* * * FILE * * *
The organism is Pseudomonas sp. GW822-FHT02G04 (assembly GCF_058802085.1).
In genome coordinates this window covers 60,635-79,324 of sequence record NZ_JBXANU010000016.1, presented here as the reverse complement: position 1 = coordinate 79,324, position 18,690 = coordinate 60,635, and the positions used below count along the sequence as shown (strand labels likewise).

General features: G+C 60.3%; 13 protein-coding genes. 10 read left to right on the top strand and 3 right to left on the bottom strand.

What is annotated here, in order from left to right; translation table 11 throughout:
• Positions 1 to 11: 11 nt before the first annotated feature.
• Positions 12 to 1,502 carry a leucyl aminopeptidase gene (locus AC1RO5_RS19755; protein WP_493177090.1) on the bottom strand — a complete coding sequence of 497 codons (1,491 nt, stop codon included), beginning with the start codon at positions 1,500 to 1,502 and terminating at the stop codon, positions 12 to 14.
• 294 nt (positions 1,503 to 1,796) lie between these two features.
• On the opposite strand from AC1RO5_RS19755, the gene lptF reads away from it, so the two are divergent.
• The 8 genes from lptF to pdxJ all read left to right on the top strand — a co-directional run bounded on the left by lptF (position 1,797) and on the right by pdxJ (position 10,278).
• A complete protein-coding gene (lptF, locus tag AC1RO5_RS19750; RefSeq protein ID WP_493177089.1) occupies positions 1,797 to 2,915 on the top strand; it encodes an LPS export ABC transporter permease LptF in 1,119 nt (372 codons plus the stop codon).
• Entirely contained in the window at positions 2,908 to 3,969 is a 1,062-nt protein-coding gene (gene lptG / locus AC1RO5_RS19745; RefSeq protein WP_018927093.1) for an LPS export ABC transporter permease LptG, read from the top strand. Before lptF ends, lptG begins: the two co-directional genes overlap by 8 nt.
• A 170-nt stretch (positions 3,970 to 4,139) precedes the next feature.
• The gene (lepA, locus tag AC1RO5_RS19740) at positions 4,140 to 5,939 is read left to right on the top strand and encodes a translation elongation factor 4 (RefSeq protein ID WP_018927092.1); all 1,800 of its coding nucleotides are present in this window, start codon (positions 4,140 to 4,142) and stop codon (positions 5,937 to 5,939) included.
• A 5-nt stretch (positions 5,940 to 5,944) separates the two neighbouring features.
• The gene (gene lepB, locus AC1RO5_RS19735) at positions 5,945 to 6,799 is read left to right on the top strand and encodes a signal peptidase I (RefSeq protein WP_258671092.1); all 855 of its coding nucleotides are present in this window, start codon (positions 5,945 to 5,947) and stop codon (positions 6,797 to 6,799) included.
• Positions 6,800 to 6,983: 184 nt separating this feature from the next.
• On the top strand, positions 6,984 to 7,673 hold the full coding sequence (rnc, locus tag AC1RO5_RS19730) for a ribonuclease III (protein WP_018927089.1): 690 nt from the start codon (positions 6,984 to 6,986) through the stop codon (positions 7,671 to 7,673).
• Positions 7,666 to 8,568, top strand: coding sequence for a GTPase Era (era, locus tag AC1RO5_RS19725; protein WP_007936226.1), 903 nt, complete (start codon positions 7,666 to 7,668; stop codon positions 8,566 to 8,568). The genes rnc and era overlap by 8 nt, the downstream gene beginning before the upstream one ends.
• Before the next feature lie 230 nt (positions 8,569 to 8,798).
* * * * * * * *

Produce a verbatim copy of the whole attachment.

The organism is Pseudomonas sp. GW822-FHT02G04 (assembly GCF_058802085.1).
In genome coordinates this window covers 60,635-79,324 of sequence record NZ_JBXANU010000016.1, presented here as the reverse complement: position 1 = coordinate 79,324, position 18,690 = coordinate 60,635, and the positions used below count along the sequence as shown (strand labels likewise).

General features: G+C 60.3%; 13 protein-coding genes. 10 read left to right on the top strand and 3 right to left on the bottom strand.

What is annotated here, in order from left to right; translation table 11 throughout:
• Positions 1 to 11: 11 nt before the first annotated feature.
• Positions 12 to 1,502 carry a leucyl aminopeptidase gene (locus AC1RO5_RS19755; protein WP_493177090.1) on the bottom strand — a complete coding sequence of 497 codons (1,491 nt, stop codon included), beginning with the start codon at positions 1,500 to 1,502 and terminating at the stop codon, positions 12 to 14.
• 294 nt (positions 1,503 to 1,796) lie between these two features.
• On the opposite strand from AC1RO5_RS19755, the gene lptF reads away from it, so the two are divergent.
• The 8 genes from lptF to pdxJ all read left to right on the top strand — a co-directional run bounded on the left by lptF (position 1,797) and on the right by pdxJ (position 10,278).
• A complete protein-coding gene (lptF, locus tag AC1RO5_RS19750; RefSeq protein ID WP_493177089.1) occupies positions 1,797 to 2,915 on the top strand; it encodes an LPS export ABC transporter permease LptF in 1,119 nt (372 codons plus the stop codon).
• Entirely contained in the window at positions 2,908 to 3,969 is a 1,062-nt protein-coding gene (gene lptG / locus AC1RO5_RS19745; RefSeq protein WP_018927093.1) for an LPS export ABC transporter permease LptG, read from the top strand. Before lptF ends, lptG begins: the two co-directional genes overlap by 8 nt.
• A 170-nt stretch (positions 3,970 to 4,139) precedes the next feature.
• The gene (lepA, locus tag AC1RO5_RS19740) at positions 4,140 to 5,939 is read left to right on the top strand and encodes a translation elongation factor 4 (RefSeq protein ID WP_018927092.1); all 1,800 of its coding nucleotides are present in this window, start codon (positions 4,140 to 4,142) and stop codon (positions 5,937 to 5,939) included.
• A 5-nt stretch (positions 5,940 to 5,944) separates the two neighbouring features.
• The gene (gene lepB, locus AC1RO5_RS19735) at positions 5,945 to 6,799 is read left to right on the top strand and encodes a signal peptidase I (RefSeq protein WP_258671092.1); all 855 of its coding nucleotides are present in this window, start codon (positions 5,945 to 5,947) and stop codon (positions 6,797 to 6,799) included.
• Positions 6,800 to 6,983: 184 nt separating this feature from the next.
• On the top strand, positions 6,984 to 7,673 hold the full coding sequence (rnc, locus tag AC1RO5_RS19730) for a ribonuclease III (protein WP_018927089.1): 690 nt from the start codon (positions 6,984 to 6,986) through the stop codon (positions 7,671 to 7,673).
• Positions 7,666 to 8,568, top strand: coding sequence for a GTPase Era (era, locus tag AC1RO5_RS19725; protein WP_007936226.1), 903 nt, complete (start codon positions 7,666 to 7,668; stop codon positions 8,566 to 8,568). The genes rnc and era overlap by 8 nt, the downstream gene beginning before the upstream one ends.
• Before the next feature lie 230 nt (positions 8,569 to 8,798).